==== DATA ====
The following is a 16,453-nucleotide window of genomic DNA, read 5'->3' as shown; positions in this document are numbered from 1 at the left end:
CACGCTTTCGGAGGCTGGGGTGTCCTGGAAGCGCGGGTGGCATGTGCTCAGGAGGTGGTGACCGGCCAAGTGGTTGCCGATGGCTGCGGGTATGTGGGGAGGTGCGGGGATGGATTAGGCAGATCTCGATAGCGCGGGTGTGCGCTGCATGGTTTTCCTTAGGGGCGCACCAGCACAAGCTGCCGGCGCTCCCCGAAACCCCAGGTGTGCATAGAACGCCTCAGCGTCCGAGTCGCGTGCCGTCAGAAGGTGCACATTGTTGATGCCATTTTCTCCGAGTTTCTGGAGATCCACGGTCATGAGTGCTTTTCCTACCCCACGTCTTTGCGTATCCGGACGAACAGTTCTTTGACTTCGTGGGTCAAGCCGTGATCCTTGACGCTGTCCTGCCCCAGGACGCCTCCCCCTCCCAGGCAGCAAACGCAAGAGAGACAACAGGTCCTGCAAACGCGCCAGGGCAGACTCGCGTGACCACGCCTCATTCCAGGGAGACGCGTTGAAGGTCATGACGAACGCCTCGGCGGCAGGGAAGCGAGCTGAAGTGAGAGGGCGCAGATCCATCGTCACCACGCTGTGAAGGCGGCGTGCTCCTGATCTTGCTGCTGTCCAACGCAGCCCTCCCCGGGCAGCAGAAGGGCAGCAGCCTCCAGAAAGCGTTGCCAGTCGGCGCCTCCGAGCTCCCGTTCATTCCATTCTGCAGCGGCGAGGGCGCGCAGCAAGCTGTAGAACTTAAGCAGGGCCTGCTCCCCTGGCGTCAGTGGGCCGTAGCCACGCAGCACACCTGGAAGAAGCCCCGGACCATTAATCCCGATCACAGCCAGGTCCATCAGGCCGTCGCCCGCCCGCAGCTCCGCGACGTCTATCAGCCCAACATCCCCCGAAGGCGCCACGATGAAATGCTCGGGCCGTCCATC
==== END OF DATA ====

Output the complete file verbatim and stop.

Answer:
The following is a 16,453-nucleotide window of genomic DNA, read 5'->3' as shown; positions in this document are numbered from 1 at the left end:
CACGCTTTCGGAGGCTGGGGTGTCCTGGAAGCGCGGGTGGCATGTGCTCAGGAGGTGGTGACCGGCCAAGTGGTTGCCGATGGCTGCGGGTATGTGGGGAGGTGCGGGGATGGATTAGGCAGATCTCGATAGCGCGGGTGTGCGCTGCATGGTTTTCCTTAGGGGCGCACCAGCACAAGCTGCCGGCGCTCCCCGAAACCCCAGGTGTGCATAGAACGCCTCAGCGTCCGAGTCGCGTGCCGTCAGAAGGTGCACATTGTTGATGCCATTTTCTCCGAGTTTCTGGAGATCCACGGTCATGAGTGCTTTTCCTACCCCACGTCTTTGCGTATCCGGACGAACAGTTCTTTGACTTCGTGGGTCAAGCCGTGATCCTTGACGCTGTCCTGCCCCAGGACGCCTCCCCCTCCCAGGCAGCAAACGCAAGAGAGACAACAGGTCCTGCAAACGCGCCAGGGCAGACTCGCGTGACCACGCCTCATTCCAGGGAGACGCGTTGAAGGTCATGACGAACGCCTCGGCGGCAGGGAAGCGAGCTGAAGTGAGAGGGCGCAGATCCATCGTCACCACGCTGTGAAGGCGGCGTGCTCCTGATCTTGCTGCTGTCCAACGCAGCCCTCCCCGGGCAGCAGAAGGGCAGCAGCCTCCAGAAAGCGTTGCCAGTCGGCGCCTCCGAGCTCCCGTTCATTCCATTCTGCAGCGGCGAGGGCGCGCAGCAAGCTGTAGAACTTAAGCAGGGCCTGCTCCCCTGGCGTCAGTGGGCCGTAGCCACGCAGCACACCTGGAAGAAGCCCCGGACCATTAATCCCGATCACAGCCAGGTCCATCAGGCCGTCGCCCGCCCGCAGCTCCGCGACGTCTATCAGCCCAACATCCCCCGAAGGCGCCACGATGAAATGCTCGGGCCGTCCATC